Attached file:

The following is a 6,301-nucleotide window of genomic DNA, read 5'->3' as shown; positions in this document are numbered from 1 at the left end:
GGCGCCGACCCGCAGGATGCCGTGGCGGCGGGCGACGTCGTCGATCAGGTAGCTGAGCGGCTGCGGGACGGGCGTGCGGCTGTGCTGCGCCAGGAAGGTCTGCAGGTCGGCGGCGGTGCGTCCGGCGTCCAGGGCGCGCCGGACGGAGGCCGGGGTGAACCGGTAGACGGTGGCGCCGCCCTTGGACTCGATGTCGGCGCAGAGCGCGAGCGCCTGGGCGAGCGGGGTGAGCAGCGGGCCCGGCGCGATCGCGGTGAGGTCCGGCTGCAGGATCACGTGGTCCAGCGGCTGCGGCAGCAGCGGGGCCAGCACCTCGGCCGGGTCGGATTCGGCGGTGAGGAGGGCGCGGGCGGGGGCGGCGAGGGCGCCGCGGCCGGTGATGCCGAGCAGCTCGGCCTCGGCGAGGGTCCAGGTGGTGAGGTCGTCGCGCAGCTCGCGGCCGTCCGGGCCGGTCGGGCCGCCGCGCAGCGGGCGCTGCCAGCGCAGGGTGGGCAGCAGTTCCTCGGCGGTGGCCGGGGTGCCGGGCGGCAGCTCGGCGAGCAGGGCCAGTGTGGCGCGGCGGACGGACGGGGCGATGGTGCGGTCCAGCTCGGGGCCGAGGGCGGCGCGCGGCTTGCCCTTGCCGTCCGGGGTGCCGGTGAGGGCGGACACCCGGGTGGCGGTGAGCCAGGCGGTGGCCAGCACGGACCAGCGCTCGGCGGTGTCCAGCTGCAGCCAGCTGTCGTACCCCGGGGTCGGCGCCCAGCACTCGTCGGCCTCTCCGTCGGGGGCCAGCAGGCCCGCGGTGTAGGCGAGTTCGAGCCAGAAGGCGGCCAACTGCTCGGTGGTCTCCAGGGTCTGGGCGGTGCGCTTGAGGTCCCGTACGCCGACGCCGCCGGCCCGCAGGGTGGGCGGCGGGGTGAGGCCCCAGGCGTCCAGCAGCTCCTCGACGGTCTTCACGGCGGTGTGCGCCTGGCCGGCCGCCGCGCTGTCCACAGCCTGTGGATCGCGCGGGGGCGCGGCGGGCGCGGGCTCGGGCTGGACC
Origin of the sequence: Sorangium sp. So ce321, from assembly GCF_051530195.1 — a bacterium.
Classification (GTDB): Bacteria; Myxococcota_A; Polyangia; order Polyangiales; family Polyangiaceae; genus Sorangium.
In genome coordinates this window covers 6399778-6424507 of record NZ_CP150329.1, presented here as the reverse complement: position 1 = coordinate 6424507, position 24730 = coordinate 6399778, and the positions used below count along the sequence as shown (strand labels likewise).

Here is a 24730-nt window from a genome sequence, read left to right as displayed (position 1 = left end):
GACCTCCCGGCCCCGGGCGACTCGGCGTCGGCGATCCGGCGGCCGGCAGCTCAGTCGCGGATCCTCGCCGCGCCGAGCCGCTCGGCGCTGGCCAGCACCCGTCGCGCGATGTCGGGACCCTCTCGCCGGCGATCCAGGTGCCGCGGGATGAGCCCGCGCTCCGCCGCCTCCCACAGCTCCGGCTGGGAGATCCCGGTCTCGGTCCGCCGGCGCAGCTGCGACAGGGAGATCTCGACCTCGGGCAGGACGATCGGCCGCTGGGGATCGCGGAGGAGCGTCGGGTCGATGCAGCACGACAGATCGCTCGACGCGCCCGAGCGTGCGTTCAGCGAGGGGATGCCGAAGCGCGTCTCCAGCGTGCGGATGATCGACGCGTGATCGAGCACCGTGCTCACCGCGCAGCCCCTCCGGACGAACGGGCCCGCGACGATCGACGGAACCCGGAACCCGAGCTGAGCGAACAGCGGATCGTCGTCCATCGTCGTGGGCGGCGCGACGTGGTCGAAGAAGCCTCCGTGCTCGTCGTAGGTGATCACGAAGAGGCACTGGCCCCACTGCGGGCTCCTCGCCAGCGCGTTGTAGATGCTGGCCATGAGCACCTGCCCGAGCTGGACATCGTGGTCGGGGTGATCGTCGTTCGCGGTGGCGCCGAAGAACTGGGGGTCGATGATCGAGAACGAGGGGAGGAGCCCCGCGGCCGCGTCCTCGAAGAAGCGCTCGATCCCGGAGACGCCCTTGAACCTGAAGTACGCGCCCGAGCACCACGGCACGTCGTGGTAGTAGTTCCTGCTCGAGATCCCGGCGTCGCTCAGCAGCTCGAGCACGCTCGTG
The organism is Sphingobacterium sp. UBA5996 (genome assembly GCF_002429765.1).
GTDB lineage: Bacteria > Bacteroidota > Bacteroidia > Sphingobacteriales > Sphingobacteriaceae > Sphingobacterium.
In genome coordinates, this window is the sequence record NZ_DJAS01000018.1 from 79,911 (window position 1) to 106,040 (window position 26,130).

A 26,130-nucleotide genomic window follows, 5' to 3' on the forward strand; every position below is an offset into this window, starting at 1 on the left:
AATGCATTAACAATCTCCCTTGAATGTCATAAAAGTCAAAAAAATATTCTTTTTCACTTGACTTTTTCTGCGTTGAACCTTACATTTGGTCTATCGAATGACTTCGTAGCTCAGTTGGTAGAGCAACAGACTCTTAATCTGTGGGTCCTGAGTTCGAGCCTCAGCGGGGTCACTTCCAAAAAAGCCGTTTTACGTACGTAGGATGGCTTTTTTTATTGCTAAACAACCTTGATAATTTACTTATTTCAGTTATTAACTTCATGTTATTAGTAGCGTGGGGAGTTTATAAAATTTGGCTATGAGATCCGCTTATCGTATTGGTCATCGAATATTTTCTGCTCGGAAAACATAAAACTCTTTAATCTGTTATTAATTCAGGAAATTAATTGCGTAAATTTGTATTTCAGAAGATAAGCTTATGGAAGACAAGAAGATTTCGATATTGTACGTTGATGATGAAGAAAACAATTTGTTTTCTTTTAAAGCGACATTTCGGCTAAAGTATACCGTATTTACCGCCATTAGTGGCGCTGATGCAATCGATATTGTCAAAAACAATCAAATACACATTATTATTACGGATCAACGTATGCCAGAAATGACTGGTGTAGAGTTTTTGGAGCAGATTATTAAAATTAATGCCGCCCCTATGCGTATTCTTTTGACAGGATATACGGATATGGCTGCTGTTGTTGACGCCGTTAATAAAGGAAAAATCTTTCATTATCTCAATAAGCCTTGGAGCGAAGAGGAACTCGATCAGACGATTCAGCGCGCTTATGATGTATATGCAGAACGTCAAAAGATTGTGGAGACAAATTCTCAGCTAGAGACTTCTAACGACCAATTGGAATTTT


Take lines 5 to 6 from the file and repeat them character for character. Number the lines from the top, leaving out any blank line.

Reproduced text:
In genome coordinates this window covers 6399778-6424507 of record NZ_CP150329.1, presented here as the reverse complement: position 1 = coordinate 6424507, position 24730 = coordinate 6399778, and the positions used below count along the sequence as shown (strand labels likewise).

Here is a 24730-nt window from a genome sequence, read left to right as displayed (position 1 = left end):